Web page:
Published On: Thu, Jun 29th, 2023

PM Jacobs blocks same-sex marriage

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PHILIPSBURG – Prime Minister Silveria Jacobs sees “insufficient space” for making marriage between partners of the same sex possible in St. Maarten. This appears from a letter Kingdom Relations State Secretary Alexandra van Huffelen has sent to the Dutch parliament in answer to questions about this topic from D66-MP Boris Dittrich.

Dittrich asked the state secretary on April 6 to discuss the options for same-sex marriage with the Caribbean country St. Maarten. Aruba and Curacao. “During the past couple of months I have spoken about this issue with the prime ministers of the Caribbean countries,” the letter states. “Most of the talks were of a constructive and empathizing nature, but they do not see sufficient space to open marriage for partners of the same sex. That is regrettable, but considering the countries’ autonomy my perspectives for action are limited.”

Van Huffelen made her position clear: “Marriage between partners of the same sex is not possible everywhere in the kingdom. I regret this. In my opinion, everybody must be able to marry the partner of his or her choice.”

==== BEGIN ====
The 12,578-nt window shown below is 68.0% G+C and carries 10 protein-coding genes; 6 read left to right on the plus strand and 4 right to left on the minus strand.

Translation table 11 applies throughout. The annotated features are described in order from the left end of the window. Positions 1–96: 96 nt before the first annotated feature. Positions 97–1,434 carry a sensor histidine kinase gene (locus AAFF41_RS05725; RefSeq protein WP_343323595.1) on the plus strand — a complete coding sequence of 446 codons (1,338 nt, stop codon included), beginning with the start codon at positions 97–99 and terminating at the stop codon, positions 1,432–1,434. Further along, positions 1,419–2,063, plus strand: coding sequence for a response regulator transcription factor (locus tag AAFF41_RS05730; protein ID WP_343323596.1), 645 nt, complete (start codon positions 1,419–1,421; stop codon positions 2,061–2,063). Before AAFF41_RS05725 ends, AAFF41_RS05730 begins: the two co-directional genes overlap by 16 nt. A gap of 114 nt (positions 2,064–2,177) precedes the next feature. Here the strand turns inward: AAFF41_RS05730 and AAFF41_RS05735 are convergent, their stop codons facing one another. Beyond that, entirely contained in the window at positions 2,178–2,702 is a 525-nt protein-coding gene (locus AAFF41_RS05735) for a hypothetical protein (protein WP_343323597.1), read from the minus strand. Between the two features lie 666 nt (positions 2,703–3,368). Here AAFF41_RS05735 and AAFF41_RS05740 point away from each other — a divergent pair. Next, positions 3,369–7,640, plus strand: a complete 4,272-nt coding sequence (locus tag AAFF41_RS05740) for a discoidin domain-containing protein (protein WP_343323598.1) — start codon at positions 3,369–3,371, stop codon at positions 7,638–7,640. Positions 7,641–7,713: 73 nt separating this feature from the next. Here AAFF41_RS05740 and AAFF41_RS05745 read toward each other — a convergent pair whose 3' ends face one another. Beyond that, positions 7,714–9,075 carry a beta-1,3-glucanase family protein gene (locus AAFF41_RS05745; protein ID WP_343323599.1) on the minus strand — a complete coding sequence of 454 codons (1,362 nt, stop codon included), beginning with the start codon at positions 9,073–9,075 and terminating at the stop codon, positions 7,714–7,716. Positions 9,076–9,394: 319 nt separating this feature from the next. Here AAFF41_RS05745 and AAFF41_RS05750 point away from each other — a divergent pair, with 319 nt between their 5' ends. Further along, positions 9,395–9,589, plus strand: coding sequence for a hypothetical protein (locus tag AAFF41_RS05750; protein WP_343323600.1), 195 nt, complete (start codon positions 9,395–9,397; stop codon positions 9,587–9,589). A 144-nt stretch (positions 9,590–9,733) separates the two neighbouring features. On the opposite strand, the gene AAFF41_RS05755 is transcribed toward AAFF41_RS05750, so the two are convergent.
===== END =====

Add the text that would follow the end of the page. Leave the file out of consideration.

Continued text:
The autonomy of the Caribbean countries is in this respect a hindrance: “They are responsible for realizing fundamental human rights and freedoms. It is not up to the Netherlands to say how other countries do this.”

Van Huffelen refers to international treaties that countries have to respect. The European Human Rights Court has ruled that countries that do not allow same-sex marriage must offer an alternative, like a registered partnership established by law. The European Human Rights Treaty applies to the whole kingdom, the state secretary notes.

Aruba leads the way in this respect with legislation that regulates registered partnerships. “This is not a full-fledged alternative for marriage because the legal consequences are not identical.” Registered partnerships do not exist in St. Maarten and Curacao.

Van Huffelen mentions in her letter also recent rulings from the Common Court of Justice in Willemstad. This court ruled that Aruba and Curacao violate the prohibition of discrimination by excluding same-sex partners from marriage. Both countries have filed objections against these rulings at the Supreme Court. “I await the results of these procedures at the Supreme Court and I will inform you about their consequences.”

Earlier court rulings about the same issue offer some relief to same-sex couples who want to get married. These marriages are legal in the Netherlands and on the Dutch public entities Saba, Bonaire, and Statia. Marriages performed elsewhere in the kingdom are valid throughout the kingdom, the courts ruled. St. Maarten, Aruba, and Curacao are obliged to register these couples as married in their population registry.